Halftime Sports

This Week in the BPL

November 7, 2014

We’re 10 matches into the Premier League, putting us at just over a quarter of the way through the season. Here are some thoughts from match day nine.

1. Chelsea: Can’t Stop, Won’t Stop

As much as it pains me to use an awful Miley Cyrus reference, the song basically fits Chelsea’s season so far. The Premier League is their party, and the Blues can pretty much do what they want. Chelsea are still unbeaten, with eight wins and two draws, only having dropped points against the two Manchester clubs. They hadn’t looked quite the same without goal machine Diego Costa, but his return this weekend should put them back on track. Their derby against QPR this past weekend was a tight affair. A fantastic goal from Oscar was cancelled out by a cheeky Charlie Austin goal. Rangers fought hard, but Chelsea managed to pull away and hold on for the win after Eduardo Vargas brought down Eden Hazard in the box. Chelsea were certainly not at their best this weekend, but a sign of a good team is being able to win when you’re not at your best, and Chelsea have certainly been able to do that.

Plenty of attention has been given to Costa, but many of his teammates have also been playing fantastic football. Cesc Fabregas has been outstanding in midfield, and his partnership with enforcer Nemanja Matic is proving to be deadly. Both Oscar and Eden Hazard have been magnificent as well. In my opinion, however, the plaudits have to go to Chelsea’s defense, with John Terry and Branislav Ivanovic as the standout performers. Both are elder statesmen at the back: Ivanovic is 30 and Terry is turning 34 at the end of the year. However, both of these guys have rolled back the years and produced some fantastic performances. Terry has been a rock in defense, and Ivanovic has offered so much going forward while simultaneously locking down Chelsea’s right flank. The Blues are on an amazing run, and they will ride the wave as long as they can.

2. The Free Ride for Southampton is Coming to an End


If you’ve read my articles recently, you’ve figured out that I really like Southampton. I will take any opportunity I can to talk about the Saints, and that chance was provided this weekend by a win against Hull thanks to a ridiculous and rather lucky goal from Victor Wanyama. (Seriously, what is Eldin Jakupovic doing with that pass? Just awful.) The fact that Southampton is in second place right now has me feeling like this. Seriously.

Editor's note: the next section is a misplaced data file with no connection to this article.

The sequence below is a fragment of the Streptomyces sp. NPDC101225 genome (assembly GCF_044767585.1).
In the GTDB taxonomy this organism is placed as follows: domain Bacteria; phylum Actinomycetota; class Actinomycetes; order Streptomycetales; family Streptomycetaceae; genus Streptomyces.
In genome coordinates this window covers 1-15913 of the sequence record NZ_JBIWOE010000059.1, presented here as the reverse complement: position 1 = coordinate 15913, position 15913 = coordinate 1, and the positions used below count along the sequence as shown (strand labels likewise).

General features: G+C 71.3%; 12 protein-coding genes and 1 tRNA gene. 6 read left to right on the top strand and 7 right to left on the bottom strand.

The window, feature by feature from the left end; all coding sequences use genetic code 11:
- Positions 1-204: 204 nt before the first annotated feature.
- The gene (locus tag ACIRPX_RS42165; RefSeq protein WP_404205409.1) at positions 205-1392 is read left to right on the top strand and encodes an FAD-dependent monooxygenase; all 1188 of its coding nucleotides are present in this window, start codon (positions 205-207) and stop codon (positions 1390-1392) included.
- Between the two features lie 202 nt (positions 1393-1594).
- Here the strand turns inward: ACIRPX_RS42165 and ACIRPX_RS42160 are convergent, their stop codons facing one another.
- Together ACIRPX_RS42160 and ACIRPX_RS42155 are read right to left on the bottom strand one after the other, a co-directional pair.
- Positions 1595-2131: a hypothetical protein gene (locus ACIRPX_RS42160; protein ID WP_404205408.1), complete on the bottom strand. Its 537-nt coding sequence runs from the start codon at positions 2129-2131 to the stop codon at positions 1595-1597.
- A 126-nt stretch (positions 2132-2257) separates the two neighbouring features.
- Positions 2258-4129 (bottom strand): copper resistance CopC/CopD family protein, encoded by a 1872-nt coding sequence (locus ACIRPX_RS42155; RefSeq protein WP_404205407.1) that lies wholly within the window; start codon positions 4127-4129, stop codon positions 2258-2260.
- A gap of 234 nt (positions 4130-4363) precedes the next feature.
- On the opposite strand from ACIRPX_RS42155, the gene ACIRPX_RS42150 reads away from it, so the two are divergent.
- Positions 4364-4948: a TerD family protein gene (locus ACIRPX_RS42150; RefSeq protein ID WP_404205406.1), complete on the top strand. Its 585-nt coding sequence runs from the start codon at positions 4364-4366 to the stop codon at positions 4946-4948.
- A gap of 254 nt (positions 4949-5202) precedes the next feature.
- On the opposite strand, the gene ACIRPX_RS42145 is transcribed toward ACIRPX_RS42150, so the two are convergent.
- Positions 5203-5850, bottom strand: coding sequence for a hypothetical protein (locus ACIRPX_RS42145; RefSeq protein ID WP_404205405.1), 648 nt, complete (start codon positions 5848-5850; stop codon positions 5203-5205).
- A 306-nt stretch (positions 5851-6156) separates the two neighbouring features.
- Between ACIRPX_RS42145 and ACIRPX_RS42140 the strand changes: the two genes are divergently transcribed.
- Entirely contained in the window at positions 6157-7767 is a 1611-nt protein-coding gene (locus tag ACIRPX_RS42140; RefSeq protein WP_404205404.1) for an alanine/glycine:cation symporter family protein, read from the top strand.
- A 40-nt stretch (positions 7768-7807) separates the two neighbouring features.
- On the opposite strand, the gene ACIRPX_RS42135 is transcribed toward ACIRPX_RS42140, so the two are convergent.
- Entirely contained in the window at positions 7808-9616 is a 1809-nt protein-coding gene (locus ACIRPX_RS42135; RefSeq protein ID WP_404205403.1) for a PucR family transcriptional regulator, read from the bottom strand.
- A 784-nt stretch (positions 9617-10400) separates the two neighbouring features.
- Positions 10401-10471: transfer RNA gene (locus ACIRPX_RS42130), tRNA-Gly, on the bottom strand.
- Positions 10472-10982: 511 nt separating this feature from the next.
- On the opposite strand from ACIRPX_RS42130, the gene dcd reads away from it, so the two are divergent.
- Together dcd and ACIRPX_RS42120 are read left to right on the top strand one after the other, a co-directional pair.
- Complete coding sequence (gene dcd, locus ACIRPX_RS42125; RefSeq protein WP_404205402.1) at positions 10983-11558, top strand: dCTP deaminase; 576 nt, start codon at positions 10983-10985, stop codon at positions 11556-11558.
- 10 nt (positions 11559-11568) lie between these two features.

However, Saints fans should start getting worried, as the real test for their team is coming up at the end of the month. After the November break, they have City, Arsenal and United in an eight-day stretch. I’ve had my doubts as to how long Southampton can continue this impressive form, and this stretch of matches should answer that question. The Saints better start gearing up: the free ride of easy fixtures rapidly approaching its end.

3. Burnley Are Probably Going Down


Oh Burnley. They are the classic relegation zone Premier League club. Every couple of seasons, they get promoted to the Premier League. And practically every single season they get promoted, this small Northwest club struggles to stay above water. We’re ten games in, and Burnley have just four points. They don’t even have a win yet. A 3-0 loss against Arsenal just seems to be another nail in the coffin for Burnley. What are the biggest problems? Burnley are simply too small of a club to be in the Premier League. They lack the type of depth and quality needed to be even somewhat competitive in the top flight. If there’s one definitive bet I’ll make during this crazy season, it’s that Burnley will be relegated.

4. The Premier League is Competitive, Maybe for the First Time Ever

Take a gander at the Premier League table. Something incredible is happening this season. Consider this: in the 2004-5 season, Southampton, who currently sit second, would finished dead last in the league and were relegated. In the 2003-4 season, Manchester City, who are third, barely avoided relegation by finishing sixteenth. Manchester United experienced their lowest finishes in the Premier League under Sir Alex Ferguson at third place in the 2003-4 and the 2004-5 season. Right now, they are tenth. Since the Premier League’s first season over twenty years ago, it seems that the English game has become less and less competitive. Manchester United largely dominated the League from its birth up until Ferguson’s retirement in 2013. Along with United were the rest of the “Big Four” of the League: Liverpool, Chelsea and Arsenal. These four clubs were dominant forces: they had huge international fan bases, star players and a lot of revenue. When Manchester City moved into the spotlight, the Sky Blues arguably replaced Liverpool. But it appears that the domination of the “Big Four” is over. For potentially the first time in the League’s history, it is competitive. There is no clear differentiation between the “elite” and the “others.” The old storyline seems to be over, and it looks like a new one is being written this season. Hold on to your seats, people.

Photo: Chris Brunskill

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